We have known a number of Ferrari 360 Modena’s over the years. On the whole, they are robust and maintenance costs are manageable (for a Ferrari). When a new customer contacted us regarding a grinding in second gear we would never have imagined the source.
A few months back, we talked about a problem which can occur in 1997-2008 Porsche motors: Intermediate Shaft Bearing Failure. This problem is most prevalent in the M96 motors that were installed in the Boxster and 911 Carrera variants. Recently, after purchasing a 2003 911 C2S, a client contacted the shop. Early in his ownership, our client detected a grinding noise from the engine. Aware of the risks associated with an IMS failure, he immediately and wisely shut the vehicle down and had the car shipped to us. After consultation with the client, we advised him that the removal of the transaxle and an inspection of the IMS were necessary. We were not surprised to find a complete mess where there used to be a sealed cartridge bearing.
Our exposure to and experience with IMS (Intermediate Shaft) issues keeps growing and there is a new way to address this chronic problem. The IMS Solution is a recently introduced product offered by LN Engineering that completely eliminates the single row ball bearing found in model year 2000-2005 M96 motors.
The amount of “fixes” coming to market for this problem is becoming overwhelming and there are more than a few offering an oil feed option. LN Engineering has been working on their “Solution” for quite a few years and the R & D that went into the product is apparent. Their other product “IMS Retrofit” has proven to be an excellent choice and one we have used in the past. The retrofit product uses ceramic ball bearings proven to excel in a low lubrication environment (Porsche designed the IMS bearing to operate in a sealed state, with no external lubrication), but it is not intended nor expected to last for the “life-time” of the vehicle. The new “Solution” product replaces the ceramic ball bearings with an oil fed plain bearing, similar in operation to the bearings found supporting a crankshaft or camshaft, and is intended to last for the life of the vehicle.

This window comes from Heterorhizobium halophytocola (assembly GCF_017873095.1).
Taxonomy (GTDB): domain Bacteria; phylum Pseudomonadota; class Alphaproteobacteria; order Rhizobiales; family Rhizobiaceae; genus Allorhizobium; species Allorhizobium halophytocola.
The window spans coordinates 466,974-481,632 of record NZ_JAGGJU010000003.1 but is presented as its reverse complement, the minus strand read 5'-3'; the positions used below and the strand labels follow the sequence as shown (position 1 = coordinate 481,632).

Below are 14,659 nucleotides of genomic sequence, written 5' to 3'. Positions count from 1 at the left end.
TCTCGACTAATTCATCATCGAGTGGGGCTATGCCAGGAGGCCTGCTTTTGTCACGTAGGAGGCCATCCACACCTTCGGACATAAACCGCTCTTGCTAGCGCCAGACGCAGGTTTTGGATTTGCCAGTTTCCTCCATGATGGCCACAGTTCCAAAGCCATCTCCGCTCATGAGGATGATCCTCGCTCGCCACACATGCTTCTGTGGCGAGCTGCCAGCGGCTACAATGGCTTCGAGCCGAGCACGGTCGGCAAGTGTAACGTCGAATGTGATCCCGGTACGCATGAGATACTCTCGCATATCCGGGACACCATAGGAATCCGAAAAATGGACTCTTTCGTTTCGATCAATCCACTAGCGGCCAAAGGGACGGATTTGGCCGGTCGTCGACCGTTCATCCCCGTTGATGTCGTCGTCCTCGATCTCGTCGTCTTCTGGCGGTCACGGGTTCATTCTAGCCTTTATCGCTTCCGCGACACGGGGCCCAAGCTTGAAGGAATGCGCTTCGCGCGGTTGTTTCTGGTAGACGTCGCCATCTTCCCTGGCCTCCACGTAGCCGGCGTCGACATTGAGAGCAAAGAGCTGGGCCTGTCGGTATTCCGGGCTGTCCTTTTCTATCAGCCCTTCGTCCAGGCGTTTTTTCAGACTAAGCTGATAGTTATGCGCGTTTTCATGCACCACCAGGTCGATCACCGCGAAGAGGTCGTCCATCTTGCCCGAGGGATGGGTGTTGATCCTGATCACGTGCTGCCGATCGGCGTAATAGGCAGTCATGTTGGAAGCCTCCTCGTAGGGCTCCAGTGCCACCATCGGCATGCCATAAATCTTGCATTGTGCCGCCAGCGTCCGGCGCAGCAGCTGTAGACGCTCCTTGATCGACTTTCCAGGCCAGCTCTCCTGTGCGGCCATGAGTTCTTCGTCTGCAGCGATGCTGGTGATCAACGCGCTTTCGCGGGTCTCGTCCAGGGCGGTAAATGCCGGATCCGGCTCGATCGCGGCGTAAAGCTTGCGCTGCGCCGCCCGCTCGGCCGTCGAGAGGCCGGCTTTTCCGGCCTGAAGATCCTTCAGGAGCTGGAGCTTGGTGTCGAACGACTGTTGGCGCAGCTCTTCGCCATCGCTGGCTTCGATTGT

Though simple in concept, the execution of this “Solution” is well researched and tested.
We are fortunate to have clients that share our passion for performance automobiles. This past season, one of them commissioned us to install a Sharkwerks X-pipe. ask god It is near impossible to argue that there’s a better sounding engine note below eight cylinders that’s not a Porsche. It’s only logical to enhance that sound and free up a couple ponies with a freer flowing exhaust.
At Cantech, we love a good racing Ferrari. The engine’s idling sound is an occupational reward, and hearing a racing Ferrari in full song at your local road course is evidence that there is nothing like a Ferrari!
An often overlooked automotive system for those of us who like to row our own gears is the clutch and associated parts. The proper care and operation of the clutch and transmission for maximum performance requires expert attention. As one would wear out brakes more quickly living amongst hills, clutch problems can be greatly exacerbated with a spirited driver.
With experience servicing everything from dedicated racing machines to grocery getters, Cantech is very familiar with clutch failure of all kinds. We have a great deal of experience with Mini Coopers here at Cantech and at times it becomes obvious their owners thoroughly enjoy what are in honesty very focused sports coupes. A hands down favorite for winding roads, its hard to go wrong with a very short wheelbase mated to a strong engine with BMW inspired handling. In this author’s experience it is one of the most enjoyable sports coupes to nail shifts through a series of turns.
With every generation BMW has managed to squeeze water from granite, approaching perfection by improving upon its core tenets of composed chassis and vehicle dynamics in spirited driving; the ultimate driving machine. Cars built as homage to their factory racing efforts like BMW’s M Division are enhanced by addressing the tactile necessities of a racing machine. Steering where hand movements and car direction are one, brake feel to the point of brake “texture,” and instantaneous engine response.
A fast road car is a lovely thing and for the majority of performance enthusiasts the capability provided off the shelf is more than adequate for any public road. Very few cars out of the box can turn this road prowess into usable track performance, the Porsche GT3, Z06 Corvette, Ford Mustang Boss 302, and BMW M3 CSL prove exceptions from the norm. Here at Cantech we see track vehicles often and provide tuning options to optimize a car for the heavier demands of track use.
A customer of ours has a very unique car and has caught the track day bug bad. The car is a Pontiac G8 GXP. A limited production 4 door saloon very similar to the Australian born Holden Commodore. The beast already has big Brembo brakes, an aluminum block LS3 V8, and the ubiquitous Nürburgring tuned chassis.